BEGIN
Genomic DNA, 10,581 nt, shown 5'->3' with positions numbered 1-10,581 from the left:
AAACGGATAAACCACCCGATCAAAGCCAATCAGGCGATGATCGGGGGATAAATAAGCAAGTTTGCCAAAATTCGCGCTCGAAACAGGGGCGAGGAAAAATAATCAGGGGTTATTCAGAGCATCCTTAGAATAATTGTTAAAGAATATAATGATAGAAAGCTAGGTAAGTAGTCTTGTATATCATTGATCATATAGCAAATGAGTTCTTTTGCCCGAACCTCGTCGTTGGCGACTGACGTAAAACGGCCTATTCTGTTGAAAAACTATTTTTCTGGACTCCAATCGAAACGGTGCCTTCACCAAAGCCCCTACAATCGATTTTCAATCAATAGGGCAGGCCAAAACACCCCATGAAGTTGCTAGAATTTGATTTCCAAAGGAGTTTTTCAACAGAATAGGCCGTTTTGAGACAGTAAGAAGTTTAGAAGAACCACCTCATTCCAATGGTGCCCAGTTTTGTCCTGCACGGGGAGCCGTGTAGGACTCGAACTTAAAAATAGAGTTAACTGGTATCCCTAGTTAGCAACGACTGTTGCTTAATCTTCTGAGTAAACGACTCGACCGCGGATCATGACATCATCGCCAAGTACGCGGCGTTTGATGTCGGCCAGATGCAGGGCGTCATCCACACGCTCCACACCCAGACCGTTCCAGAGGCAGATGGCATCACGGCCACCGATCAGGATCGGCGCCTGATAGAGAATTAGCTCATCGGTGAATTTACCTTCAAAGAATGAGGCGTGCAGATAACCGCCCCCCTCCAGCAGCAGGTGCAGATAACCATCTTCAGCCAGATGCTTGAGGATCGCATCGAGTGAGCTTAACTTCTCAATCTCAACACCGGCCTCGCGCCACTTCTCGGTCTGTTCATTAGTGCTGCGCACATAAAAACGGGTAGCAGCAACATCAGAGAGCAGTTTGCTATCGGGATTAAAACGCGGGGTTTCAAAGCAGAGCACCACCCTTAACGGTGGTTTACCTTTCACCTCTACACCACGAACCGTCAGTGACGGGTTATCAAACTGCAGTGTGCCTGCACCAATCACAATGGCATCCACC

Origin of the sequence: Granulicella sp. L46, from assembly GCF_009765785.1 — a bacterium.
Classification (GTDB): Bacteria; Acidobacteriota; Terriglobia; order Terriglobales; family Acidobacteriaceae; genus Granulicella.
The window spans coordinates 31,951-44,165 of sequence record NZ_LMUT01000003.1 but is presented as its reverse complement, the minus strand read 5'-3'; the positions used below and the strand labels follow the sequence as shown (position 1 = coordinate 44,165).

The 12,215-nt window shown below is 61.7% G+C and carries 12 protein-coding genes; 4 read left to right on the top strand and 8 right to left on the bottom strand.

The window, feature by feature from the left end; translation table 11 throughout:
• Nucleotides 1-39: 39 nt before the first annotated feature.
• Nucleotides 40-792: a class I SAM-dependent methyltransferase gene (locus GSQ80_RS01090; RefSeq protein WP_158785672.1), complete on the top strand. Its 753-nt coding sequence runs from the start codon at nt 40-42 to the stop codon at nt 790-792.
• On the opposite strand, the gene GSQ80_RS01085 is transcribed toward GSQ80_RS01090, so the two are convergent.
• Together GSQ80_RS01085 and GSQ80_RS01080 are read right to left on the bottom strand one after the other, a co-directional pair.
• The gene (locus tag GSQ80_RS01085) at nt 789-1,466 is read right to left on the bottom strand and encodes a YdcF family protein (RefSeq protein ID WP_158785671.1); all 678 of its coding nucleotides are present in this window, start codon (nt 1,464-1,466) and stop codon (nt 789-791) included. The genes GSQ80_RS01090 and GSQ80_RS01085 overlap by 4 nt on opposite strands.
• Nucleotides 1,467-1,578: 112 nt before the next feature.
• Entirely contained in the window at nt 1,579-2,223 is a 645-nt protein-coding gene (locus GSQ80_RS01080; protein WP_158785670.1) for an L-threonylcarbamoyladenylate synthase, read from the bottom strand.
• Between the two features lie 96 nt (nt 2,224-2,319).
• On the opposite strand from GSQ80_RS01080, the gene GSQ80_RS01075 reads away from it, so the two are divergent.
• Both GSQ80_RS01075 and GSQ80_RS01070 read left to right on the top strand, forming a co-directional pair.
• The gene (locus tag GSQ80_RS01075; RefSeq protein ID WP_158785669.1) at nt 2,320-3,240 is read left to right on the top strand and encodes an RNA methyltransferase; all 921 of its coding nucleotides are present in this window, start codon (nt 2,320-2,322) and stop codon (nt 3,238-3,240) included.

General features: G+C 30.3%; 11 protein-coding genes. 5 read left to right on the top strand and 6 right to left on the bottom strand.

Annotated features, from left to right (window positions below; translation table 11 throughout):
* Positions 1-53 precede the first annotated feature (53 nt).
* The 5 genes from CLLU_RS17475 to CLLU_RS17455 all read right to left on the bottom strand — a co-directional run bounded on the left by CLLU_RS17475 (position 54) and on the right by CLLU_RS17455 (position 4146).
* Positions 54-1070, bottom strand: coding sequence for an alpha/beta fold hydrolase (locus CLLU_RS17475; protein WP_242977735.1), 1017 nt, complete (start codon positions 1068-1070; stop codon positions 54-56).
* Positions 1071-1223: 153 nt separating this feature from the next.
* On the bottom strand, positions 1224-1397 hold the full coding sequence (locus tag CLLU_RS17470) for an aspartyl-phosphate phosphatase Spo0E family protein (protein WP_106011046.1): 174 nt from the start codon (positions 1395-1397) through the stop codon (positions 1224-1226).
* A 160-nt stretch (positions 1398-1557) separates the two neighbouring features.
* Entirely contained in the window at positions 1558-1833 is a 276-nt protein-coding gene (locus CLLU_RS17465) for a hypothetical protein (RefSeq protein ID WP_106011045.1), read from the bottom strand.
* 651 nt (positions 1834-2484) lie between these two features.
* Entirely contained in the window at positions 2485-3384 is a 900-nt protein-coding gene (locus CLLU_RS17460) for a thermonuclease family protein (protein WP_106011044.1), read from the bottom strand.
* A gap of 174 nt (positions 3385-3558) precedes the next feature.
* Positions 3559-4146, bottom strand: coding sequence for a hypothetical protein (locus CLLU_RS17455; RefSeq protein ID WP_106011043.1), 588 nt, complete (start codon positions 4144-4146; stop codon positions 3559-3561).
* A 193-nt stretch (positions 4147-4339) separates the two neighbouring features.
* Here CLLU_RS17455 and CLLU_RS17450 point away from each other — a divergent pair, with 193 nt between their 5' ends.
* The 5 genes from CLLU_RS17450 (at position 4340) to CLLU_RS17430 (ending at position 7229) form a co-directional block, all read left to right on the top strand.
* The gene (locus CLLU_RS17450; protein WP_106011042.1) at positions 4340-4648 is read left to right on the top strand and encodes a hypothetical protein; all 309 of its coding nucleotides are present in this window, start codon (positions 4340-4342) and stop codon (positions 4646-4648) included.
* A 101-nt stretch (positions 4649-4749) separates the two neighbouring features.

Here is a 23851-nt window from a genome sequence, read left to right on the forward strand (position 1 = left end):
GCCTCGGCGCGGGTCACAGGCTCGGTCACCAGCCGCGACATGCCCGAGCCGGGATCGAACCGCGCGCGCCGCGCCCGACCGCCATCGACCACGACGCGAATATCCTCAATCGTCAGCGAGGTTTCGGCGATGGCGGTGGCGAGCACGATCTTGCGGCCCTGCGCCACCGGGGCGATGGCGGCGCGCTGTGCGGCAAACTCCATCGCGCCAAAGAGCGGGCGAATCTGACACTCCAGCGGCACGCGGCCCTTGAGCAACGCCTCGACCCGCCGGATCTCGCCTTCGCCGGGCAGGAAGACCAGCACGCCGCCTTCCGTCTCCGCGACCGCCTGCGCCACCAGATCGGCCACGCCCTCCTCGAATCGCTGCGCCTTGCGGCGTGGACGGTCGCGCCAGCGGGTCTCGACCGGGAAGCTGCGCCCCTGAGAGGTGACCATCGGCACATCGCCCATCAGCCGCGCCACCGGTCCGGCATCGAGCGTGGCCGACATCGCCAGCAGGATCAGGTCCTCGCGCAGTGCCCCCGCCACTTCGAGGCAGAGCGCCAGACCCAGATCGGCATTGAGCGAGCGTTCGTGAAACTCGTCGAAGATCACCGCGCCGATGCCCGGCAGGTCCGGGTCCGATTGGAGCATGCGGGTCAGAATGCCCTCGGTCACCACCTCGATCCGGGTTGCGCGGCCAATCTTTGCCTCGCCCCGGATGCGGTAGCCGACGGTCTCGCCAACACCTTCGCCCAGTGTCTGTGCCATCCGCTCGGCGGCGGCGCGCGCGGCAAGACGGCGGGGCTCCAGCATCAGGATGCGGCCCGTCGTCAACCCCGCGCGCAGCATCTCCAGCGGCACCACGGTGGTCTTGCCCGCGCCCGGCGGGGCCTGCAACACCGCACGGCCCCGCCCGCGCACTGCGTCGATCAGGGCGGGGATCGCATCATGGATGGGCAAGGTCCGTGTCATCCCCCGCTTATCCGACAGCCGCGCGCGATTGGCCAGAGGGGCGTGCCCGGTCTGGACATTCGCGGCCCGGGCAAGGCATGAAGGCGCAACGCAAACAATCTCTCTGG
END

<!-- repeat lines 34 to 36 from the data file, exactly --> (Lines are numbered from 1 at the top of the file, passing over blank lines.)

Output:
* The 5 genes from CLLU_RS17450 (at position 4340) to CLLU_RS17430 (ending at position 7229) form a co-directional block, all read left to right on the top strand.
* The gene (locus CLLU_RS17450; protein WP_106011042.1) at positions 4340-4648 is read left to right on the top strand and encodes a hypothetical protein; all 309 of its coding nucleotides are present in this window, start codon (positions 4340-4342) and stop codon (positions 4646-4648) included.
* A 101-nt stretch (positions 4649-4749) separates the two neighbouring features.